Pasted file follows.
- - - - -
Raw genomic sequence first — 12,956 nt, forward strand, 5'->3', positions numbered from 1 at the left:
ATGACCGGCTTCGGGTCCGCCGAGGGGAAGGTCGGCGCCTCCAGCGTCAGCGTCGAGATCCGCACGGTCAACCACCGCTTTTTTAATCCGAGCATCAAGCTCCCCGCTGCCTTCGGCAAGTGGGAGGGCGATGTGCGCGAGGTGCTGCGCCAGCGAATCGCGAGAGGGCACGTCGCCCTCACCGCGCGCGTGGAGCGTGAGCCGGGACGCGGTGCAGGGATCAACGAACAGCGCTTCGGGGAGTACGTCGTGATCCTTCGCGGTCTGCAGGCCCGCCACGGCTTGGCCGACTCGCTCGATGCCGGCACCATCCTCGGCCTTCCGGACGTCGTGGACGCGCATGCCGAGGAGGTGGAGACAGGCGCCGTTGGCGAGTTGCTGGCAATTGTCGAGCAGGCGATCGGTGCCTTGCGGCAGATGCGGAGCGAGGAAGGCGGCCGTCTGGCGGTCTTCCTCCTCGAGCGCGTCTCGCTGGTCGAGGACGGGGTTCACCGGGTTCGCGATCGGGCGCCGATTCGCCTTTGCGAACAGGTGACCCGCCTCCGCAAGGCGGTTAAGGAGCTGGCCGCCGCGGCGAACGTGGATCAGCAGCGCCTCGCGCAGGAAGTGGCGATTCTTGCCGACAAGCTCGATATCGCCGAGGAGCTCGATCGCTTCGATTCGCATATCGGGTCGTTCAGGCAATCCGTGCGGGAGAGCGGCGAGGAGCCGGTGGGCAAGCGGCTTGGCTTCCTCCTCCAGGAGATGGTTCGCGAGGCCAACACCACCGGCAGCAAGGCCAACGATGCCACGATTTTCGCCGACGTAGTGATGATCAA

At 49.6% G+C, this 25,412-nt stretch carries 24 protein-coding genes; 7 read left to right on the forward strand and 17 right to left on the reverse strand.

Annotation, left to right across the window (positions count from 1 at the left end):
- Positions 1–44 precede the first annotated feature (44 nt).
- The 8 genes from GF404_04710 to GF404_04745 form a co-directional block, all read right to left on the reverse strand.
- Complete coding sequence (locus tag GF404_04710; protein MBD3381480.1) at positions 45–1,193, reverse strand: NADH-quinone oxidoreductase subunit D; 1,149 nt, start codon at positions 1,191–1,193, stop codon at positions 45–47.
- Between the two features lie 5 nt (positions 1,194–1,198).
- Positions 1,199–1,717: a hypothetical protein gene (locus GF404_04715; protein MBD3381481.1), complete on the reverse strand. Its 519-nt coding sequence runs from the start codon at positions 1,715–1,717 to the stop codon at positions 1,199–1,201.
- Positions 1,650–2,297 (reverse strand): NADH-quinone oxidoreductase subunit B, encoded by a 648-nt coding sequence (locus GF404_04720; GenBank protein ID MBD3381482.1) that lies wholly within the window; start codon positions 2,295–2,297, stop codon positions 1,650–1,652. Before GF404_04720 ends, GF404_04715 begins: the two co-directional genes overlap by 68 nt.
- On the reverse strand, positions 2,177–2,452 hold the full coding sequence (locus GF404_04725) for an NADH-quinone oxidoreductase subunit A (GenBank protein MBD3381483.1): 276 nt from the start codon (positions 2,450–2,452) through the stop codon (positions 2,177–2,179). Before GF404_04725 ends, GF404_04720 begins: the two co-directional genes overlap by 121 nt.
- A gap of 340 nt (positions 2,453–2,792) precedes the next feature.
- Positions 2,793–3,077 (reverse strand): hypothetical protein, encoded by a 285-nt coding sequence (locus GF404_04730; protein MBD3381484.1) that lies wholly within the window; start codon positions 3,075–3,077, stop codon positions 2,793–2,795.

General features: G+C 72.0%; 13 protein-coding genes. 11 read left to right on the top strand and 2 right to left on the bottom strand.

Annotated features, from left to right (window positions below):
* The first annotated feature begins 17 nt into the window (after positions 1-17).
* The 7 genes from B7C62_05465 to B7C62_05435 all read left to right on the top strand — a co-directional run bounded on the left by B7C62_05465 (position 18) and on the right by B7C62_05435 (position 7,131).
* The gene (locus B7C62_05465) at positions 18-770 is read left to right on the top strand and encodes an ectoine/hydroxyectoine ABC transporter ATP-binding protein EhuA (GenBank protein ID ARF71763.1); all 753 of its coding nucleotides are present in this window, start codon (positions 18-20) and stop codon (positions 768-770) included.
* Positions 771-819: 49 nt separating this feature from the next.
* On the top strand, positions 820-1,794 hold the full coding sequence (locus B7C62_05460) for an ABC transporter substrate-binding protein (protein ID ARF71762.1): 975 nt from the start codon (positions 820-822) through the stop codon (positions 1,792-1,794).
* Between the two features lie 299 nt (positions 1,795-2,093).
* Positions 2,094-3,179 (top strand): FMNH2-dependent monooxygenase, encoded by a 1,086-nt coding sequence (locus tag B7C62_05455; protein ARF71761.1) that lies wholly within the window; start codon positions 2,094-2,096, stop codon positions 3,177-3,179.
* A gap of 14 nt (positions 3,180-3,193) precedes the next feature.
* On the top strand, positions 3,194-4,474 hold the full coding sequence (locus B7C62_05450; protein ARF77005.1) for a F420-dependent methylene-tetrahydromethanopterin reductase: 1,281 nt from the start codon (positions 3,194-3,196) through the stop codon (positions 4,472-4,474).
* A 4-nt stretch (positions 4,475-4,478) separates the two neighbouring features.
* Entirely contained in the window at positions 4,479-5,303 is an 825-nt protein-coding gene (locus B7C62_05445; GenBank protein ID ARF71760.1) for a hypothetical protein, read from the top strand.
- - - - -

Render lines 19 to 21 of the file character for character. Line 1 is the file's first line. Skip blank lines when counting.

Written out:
* Positions 771-819: 49 nt separating this feature from the next.
* On the top strand, positions 820-1,794 hold the full coding sequence (locus B7C62_05460) for an ABC transporter substrate-binding protein (protein ID ARF71762.1): 975 nt from the start codon (positions 820-822) through the stop codon (positions 1,792-1,794).
* Between the two features lie 299 nt (positions 1,795-2,093).